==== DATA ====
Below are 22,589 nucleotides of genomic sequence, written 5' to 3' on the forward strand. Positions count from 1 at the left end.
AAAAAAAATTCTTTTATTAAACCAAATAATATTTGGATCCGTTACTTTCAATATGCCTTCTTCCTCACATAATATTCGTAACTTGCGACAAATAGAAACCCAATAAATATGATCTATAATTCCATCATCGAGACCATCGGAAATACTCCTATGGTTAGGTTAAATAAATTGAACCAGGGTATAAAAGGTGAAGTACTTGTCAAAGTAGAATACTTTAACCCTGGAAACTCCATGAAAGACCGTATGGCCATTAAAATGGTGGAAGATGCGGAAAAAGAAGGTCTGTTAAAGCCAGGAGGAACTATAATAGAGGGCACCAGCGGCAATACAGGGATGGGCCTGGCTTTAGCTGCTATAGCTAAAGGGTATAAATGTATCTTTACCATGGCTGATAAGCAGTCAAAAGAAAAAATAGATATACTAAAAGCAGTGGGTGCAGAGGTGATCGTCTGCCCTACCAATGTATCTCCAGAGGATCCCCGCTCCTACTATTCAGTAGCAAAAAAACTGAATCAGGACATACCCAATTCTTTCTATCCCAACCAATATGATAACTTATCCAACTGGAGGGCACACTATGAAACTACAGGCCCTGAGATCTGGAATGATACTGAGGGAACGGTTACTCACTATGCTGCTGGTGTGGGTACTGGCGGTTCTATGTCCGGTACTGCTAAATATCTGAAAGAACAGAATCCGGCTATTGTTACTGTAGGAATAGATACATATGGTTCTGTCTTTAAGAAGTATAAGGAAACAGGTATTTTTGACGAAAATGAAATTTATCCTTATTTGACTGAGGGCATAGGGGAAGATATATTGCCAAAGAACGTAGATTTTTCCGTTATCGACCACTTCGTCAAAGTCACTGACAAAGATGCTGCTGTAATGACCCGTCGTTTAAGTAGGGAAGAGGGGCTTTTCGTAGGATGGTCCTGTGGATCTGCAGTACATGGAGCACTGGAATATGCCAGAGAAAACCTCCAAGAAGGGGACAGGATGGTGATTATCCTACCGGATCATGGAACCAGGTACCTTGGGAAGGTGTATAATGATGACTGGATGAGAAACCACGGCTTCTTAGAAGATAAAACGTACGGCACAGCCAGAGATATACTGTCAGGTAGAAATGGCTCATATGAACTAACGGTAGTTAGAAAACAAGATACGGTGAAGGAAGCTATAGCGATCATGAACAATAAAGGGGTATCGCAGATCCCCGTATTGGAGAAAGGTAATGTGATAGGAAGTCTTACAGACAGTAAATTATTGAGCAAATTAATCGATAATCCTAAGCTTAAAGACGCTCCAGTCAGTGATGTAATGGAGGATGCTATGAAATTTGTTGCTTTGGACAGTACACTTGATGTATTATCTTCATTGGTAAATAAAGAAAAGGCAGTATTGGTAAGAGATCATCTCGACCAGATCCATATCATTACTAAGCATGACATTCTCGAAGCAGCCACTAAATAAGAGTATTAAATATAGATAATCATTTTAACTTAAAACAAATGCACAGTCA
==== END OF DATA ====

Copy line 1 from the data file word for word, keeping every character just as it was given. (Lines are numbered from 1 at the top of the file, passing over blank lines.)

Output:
Below are 22,589 nucleotides of genomic sequence, written 5' to 3' on the forward strand. Positions count from 1 at the left end.